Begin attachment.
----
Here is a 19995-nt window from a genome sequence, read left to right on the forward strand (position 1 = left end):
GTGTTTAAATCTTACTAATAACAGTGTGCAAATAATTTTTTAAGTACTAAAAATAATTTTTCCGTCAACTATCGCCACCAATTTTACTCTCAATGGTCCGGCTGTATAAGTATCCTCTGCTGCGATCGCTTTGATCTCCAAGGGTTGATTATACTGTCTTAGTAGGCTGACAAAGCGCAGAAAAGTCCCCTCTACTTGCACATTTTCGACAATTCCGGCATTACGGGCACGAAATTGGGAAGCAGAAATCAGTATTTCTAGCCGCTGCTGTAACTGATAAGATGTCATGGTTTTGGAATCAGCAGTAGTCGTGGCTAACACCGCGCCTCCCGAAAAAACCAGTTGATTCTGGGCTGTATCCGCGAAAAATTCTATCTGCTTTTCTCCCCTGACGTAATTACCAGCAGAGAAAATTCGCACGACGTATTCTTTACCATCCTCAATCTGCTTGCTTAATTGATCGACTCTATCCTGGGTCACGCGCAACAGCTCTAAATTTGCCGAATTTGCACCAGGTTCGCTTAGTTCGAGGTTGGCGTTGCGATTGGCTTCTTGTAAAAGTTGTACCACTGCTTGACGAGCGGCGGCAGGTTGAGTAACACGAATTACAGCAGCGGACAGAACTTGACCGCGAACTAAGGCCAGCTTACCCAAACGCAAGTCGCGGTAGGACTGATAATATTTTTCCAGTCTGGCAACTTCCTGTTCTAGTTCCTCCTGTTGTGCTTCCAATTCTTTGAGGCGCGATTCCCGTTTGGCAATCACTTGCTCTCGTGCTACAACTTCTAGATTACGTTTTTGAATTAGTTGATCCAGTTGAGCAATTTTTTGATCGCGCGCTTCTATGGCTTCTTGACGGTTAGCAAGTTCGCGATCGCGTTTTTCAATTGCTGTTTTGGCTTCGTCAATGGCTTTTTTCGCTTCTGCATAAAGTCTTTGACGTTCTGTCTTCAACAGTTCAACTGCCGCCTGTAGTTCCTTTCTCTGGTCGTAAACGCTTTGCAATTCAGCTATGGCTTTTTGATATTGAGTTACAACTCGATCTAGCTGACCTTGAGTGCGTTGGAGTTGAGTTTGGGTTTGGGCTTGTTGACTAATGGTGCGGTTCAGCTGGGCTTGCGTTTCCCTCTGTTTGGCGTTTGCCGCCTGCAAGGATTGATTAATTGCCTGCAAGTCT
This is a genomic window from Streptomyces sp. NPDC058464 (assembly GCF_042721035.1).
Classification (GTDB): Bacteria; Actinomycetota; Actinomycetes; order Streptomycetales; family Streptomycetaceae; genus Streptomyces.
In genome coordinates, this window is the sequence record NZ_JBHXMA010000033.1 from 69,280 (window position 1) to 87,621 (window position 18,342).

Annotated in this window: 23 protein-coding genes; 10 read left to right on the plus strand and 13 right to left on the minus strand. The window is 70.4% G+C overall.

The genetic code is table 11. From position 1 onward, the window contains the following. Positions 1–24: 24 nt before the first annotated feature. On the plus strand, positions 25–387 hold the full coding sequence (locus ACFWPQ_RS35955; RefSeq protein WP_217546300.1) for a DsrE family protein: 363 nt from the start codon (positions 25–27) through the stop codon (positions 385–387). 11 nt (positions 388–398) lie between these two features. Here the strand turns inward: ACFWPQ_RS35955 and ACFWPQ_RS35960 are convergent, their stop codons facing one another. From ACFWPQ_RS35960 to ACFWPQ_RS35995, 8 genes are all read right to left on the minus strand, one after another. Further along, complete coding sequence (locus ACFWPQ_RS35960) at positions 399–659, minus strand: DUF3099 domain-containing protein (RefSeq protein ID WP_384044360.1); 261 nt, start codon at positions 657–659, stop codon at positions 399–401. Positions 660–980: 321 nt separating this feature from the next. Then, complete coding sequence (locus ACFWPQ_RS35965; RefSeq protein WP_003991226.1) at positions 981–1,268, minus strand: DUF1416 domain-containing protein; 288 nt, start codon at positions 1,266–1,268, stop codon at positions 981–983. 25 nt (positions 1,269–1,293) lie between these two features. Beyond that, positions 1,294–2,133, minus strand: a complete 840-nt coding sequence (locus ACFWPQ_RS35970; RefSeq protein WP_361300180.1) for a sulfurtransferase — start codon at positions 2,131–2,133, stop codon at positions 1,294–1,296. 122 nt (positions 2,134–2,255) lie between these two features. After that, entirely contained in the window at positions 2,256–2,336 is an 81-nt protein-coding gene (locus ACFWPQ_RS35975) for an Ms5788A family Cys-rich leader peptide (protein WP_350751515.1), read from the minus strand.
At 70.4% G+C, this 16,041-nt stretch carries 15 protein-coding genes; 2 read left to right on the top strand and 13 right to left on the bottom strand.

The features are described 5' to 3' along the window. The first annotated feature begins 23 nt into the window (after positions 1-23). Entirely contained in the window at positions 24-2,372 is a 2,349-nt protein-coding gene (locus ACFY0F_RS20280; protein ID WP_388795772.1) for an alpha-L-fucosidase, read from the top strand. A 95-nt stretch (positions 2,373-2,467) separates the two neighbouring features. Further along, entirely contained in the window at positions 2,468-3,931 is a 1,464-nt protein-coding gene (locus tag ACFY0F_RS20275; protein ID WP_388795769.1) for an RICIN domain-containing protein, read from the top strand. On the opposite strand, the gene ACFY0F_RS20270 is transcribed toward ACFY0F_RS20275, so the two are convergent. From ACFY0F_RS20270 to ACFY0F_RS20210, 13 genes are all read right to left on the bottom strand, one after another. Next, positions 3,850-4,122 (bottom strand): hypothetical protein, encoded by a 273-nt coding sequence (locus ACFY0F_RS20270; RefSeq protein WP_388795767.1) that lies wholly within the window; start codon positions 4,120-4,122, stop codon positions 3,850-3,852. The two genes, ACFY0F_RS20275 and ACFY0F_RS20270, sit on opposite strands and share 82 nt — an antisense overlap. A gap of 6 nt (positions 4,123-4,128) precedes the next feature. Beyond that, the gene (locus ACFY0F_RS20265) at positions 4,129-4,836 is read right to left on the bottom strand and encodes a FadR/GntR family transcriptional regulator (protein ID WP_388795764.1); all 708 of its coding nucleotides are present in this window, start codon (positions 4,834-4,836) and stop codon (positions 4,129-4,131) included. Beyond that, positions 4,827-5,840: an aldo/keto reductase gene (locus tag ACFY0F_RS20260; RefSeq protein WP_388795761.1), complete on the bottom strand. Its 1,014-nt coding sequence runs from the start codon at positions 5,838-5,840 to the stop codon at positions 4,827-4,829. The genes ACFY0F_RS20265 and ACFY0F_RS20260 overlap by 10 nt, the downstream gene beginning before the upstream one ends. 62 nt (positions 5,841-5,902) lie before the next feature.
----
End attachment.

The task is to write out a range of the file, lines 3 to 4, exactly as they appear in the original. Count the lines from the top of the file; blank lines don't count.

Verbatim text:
This is a genomic window from Streptomyces sp. NPDC058464 (assembly GCF_042721035.1).
Classification (GTDB): Bacteria; Actinomycetota; Actinomycetes; order Streptomycetales; family Streptomycetaceae; genus Streptomyces.